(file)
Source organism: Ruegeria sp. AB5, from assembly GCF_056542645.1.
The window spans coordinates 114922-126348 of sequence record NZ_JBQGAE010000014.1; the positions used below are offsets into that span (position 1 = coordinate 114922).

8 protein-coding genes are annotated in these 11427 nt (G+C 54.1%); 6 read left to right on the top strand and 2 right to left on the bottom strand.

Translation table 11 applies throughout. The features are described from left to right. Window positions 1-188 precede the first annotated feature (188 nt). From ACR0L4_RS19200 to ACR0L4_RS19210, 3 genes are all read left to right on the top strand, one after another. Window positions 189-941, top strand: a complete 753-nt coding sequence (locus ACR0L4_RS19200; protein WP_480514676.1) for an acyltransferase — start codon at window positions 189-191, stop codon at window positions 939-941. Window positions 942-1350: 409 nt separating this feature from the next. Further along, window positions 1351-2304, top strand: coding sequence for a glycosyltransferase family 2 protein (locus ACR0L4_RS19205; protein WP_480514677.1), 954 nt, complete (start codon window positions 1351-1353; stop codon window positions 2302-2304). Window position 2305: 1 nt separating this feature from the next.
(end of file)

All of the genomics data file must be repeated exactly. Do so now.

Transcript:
Source organism: Ruegeria sp. AB5, from assembly GCF_056542645.1.
The window spans coordinates 114922-126348 of sequence record NZ_JBQGAE010000014.1; the positions used below are offsets into that span (position 1 = coordinate 114922).

8 protein-coding genes are annotated in these 11427 nt (G+C 54.1%); 6 read left to right on the top strand and 2 right to left on the bottom strand.

Translation table 11 applies throughout. The features are described from left to right. Window positions 1-188 precede the first annotated feature (188 nt). From ACR0L4_RS19200 to ACR0L4_RS19210, 3 genes are all read left to right on the top strand, one after another. Window positions 189-941, top strand: a complete 753-nt coding sequence (locus ACR0L4_RS19200; protein WP_480514676.1) for an acyltransferase — start codon at window positions 189-191, stop codon at window positions 939-941. Window positions 942-1350: 409 nt separating this feature from the next. Further along, window positions 1351-2304, top strand: coding sequence for a glycosyltransferase family 2 protein (locus ACR0L4_RS19205; protein WP_480514677.1), 954 nt, complete (start codon window positions 1351-1353; stop codon window positions 2302-2304). Window position 2305: 1 nt separating this feature from the next.